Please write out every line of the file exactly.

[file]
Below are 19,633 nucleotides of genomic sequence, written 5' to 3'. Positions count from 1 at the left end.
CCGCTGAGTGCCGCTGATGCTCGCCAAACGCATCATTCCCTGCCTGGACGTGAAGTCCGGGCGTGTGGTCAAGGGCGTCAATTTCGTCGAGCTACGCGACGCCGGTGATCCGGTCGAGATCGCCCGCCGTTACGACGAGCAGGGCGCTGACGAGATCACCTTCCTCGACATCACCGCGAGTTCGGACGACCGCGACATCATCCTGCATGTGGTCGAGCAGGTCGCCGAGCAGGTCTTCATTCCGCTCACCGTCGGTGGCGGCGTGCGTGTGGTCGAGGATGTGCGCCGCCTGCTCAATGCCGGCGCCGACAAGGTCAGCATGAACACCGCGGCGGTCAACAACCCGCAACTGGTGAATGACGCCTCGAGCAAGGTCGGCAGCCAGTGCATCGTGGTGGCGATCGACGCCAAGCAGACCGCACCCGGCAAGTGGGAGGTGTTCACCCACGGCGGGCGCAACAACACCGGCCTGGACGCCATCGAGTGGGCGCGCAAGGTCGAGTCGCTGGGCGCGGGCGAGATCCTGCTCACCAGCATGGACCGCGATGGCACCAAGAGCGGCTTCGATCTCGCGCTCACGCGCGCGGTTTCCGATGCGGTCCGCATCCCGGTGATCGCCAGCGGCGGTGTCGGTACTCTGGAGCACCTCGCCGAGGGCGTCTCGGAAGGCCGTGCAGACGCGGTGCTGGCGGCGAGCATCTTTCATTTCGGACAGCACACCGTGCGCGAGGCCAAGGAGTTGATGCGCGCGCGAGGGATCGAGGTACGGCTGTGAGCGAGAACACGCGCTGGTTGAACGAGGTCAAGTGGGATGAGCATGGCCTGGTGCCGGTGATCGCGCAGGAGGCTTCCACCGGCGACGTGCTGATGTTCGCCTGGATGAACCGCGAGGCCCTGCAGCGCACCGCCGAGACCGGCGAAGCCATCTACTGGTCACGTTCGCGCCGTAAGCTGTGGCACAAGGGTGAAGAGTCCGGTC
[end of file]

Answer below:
Below are 19,633 nucleotides of genomic sequence, written 5' to 3'. Positions count from 1 at the left end.
CCGCTGAGTGCCGCTGATGCTCGCCAAACGCATCATTCCCTGCCTGGACGTGAAGTCCGGGCGTGTGGTCAAGGGCGTCAATTTCGTCGAGCTACGCGACGCCGGTGATCCGGTCGAGATCGCCCGCCGTTACGACGAGCAGGGCGCTGACGAGATCACCTTCCTCGACATCACCGCGAGTTCGGACGACCGCGACATCATCCTGCATGTGGTCGAGCAGGTCGCCGAGCAGGTCTTCATTCCGCTCACCGTCGGTGGCGGCGTGCGTGTGGTCGAGGATGTGCGCCGCCTGCTCAATGCCGGCGCCGACAAGGTCAGCATGAACACCGCGGCGGTCAACAACCCGCAACTGGTGAATGACGCCTCGAGCAAGGTCGGCAGCCAGTGCATCGTGGTGGCGATCGACGCCAAGCAGACCGCACCCGGCAAGTGGGAGGTGTTCACCCACGGCGGGCGCAACAACACCGGCCTGGACGCCATCGAGTGGGCGCGCAAGGTCGAGTCGCTGGGCGCGGGCGAGATCCTGCTCACCAGCATGGACCGCGATGGCACCAAGAGCGGCTTCGATCTCGCGCTCACGCGCGCGGTTTCCGATGCGGTCCGCATCCCGGTGATCGCCAGCGGCGGTGTCGGTACTCTGGAGCACCTCGCCGAGGGCGTCTCGGAAGGCCGTGCAGACGCGGTGCTGGCGGCGAGCATCTTTCATTTCGGACAGCACACCGTGCGCGAGGCCAAGGAGTTGATGCGCGCGCGAGGGATCGAGGTACGGCTGTGAGCGAGAACACGCGCTGGTTGAACGAGGTCAAGTGGGATGAGCATGGCCTGGTGCCGGTGATCGCGCAGGAGGCTTCCACCGGCGACGTGCTGATGTTCGCCTGGATGAACCGCGAGGCCCTGCAGCGCACCGCCGAGACCGGCGAAGCCATCTACTGGTCACGTTCGCGCCGTAAGCTGTGGCACAAGGGTGAAGAGTCCGGTC